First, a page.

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Mali must consider its options to "bolster our national defence", says Prime Minister

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MAIMOUNA MORO/AFP or licensors


Mali's transitional Prime Minister, Choguel Maïga, alluded to a potential millitary partnership between his country and the Russian company Wagner, raising French concerns that potential Russian involvement would compromise their ongoing millitary operations in the country. Maïga says Mali must broaden "broaden our potential for cooperation to bolster our national defence" in the face of international partners who "altered their policy" or "have decided to leave Mali to withdraw to other countries". 

- UN on the affair -

A possible partnership between the government of Mali and the Russian private security company Wagner should fully "respect human rights and international law" if it comes to pass, a senior UN official said Friday.

Asked at a press conference about the possible impact of a deployment of Russian paramilitary contractors on the 15,000-strong UN peacekeeping mission, Jean-Pierre Lacroix, the UN Under-Secretary-General for Peace Operations, said he had seen no final agreement on the subject.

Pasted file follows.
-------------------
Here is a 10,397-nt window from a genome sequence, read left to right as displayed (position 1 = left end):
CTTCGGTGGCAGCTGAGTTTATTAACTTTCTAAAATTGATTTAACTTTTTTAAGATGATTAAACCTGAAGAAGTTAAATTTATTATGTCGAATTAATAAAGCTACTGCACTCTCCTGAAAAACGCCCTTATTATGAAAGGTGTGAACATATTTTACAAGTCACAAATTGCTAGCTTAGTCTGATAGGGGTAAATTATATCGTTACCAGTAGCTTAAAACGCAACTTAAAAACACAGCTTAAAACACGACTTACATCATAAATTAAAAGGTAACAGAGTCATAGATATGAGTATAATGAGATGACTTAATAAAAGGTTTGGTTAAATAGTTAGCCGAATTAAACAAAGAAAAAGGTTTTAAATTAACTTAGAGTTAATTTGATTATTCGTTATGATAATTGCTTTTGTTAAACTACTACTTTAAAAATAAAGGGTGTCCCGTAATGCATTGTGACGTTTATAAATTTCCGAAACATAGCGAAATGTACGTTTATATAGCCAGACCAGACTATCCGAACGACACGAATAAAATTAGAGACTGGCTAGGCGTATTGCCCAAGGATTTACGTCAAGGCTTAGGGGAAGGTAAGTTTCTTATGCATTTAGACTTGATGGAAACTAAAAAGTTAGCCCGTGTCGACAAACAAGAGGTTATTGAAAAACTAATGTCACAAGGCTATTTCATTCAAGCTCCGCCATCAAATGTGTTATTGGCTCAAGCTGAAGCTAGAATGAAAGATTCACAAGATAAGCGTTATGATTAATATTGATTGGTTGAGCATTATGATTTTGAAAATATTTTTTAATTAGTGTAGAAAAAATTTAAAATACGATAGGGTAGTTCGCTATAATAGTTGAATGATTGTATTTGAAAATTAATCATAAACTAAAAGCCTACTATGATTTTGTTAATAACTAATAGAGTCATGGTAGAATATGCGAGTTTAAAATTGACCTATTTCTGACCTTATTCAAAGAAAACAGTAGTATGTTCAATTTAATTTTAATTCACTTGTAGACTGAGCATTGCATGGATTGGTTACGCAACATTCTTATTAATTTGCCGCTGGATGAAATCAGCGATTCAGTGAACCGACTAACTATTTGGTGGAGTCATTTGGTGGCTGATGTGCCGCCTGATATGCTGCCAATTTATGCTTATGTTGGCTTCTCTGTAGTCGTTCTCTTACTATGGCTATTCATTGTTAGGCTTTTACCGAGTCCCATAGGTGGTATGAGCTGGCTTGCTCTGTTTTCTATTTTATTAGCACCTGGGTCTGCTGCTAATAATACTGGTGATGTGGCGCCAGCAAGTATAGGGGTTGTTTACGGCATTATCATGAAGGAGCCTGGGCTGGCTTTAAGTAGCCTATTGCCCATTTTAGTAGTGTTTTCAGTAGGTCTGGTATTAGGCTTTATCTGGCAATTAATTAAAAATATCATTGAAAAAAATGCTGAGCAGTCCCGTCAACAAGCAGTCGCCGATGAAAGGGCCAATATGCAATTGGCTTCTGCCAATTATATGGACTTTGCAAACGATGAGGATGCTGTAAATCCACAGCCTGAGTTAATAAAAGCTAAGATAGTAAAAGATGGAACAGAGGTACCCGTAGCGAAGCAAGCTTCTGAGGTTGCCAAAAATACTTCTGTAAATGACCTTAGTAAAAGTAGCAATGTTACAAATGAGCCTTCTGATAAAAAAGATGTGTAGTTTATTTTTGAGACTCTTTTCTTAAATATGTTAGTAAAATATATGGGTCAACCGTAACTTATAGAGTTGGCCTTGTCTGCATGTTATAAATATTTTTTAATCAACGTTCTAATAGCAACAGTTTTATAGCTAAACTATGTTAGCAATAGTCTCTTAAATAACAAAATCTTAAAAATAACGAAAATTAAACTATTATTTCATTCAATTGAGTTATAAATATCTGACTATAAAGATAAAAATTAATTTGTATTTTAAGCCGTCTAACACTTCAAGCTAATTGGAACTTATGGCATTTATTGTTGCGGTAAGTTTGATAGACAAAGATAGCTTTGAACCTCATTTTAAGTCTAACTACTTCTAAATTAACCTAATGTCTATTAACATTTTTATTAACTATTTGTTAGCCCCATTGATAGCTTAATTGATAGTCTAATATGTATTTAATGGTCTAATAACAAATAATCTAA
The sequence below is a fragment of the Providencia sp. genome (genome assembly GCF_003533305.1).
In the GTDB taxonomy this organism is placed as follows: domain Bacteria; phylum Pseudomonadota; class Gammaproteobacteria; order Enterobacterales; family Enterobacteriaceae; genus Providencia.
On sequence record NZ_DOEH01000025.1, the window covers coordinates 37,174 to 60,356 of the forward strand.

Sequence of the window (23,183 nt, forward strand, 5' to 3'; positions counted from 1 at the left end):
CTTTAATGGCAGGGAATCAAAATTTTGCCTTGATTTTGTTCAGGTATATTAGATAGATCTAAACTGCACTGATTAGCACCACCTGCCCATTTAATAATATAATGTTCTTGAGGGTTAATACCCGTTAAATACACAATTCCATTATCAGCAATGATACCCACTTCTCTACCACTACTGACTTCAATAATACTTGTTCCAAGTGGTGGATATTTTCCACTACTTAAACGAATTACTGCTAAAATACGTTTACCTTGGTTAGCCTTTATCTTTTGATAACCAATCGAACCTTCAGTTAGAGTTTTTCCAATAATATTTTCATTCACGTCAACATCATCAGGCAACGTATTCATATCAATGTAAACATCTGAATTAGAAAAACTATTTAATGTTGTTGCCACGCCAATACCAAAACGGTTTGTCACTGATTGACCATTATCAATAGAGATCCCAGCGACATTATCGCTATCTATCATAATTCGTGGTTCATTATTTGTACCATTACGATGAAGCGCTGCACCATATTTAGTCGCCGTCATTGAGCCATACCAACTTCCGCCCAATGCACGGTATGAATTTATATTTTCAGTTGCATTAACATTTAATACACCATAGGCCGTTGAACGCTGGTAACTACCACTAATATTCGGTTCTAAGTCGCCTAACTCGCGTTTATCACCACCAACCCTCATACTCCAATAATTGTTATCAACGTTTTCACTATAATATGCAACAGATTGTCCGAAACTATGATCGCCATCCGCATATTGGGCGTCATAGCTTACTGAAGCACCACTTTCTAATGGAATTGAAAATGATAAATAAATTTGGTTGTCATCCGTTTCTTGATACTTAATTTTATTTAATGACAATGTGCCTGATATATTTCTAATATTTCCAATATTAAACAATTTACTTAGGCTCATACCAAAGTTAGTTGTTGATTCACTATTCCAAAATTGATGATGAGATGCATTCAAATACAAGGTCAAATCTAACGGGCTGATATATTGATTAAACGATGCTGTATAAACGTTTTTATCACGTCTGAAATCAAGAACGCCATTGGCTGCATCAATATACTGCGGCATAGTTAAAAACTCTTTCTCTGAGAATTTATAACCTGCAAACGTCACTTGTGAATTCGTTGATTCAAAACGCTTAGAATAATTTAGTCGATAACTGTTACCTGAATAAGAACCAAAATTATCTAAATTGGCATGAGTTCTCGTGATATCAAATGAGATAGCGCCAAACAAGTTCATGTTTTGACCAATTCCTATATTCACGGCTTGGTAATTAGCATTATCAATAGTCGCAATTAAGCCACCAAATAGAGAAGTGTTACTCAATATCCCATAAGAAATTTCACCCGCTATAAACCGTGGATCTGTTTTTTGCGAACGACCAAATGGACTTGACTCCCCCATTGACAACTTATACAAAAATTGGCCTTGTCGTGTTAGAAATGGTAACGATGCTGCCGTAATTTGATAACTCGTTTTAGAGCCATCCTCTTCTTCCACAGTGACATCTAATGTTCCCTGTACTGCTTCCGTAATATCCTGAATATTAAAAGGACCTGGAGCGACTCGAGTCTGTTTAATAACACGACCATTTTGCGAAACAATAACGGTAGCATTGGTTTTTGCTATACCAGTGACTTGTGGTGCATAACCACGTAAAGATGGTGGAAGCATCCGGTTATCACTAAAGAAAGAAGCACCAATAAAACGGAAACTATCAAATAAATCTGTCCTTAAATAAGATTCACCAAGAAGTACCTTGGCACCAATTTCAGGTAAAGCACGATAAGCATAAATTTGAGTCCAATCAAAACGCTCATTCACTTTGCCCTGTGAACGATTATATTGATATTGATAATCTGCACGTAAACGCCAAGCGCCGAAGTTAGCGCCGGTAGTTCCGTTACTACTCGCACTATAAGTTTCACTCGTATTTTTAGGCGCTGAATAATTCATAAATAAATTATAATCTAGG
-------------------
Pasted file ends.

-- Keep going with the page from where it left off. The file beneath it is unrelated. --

"As UN, we do not interfere in sovereign prerogatives," he said.

"It's important for us to be able to continue delivering our mandate with the full support of the host government, with the full cooperation and coordination with the local armed forces, without obstacle, without access denial, without threat," he added.

"It's also critical that any partnership be carried out in full respect for human rights and international humanitarian law," he said.

"Our missions are mandated to report on human rights and humanitarian law," said the UN official. "We expect from our host governments, host countries that they bear that in mind when they engage in a bilateral partnership."

France and Germany have warned they will reconsider their military engagement in Mali if a contract is struck between the Malian government and the controversial Wagner company, already present in several other African countries.

In the Central African Republic, the UN accused members of this paramilitary company, which is reputed to be close to President Vladimir Putin, of committing abuses early this summer -- though the number of those accusations has gone down, a UN official said this week.

Russia has denied negotiating a military presence in Mali. According to a French source familiar with the matter, the junta in power in Bamako is nevertheless studying the possibility of a contract with Wagner on the deployment of a thousand Russian paramilitaries, to train the country's armed forces and ensure the protection of its leaders.

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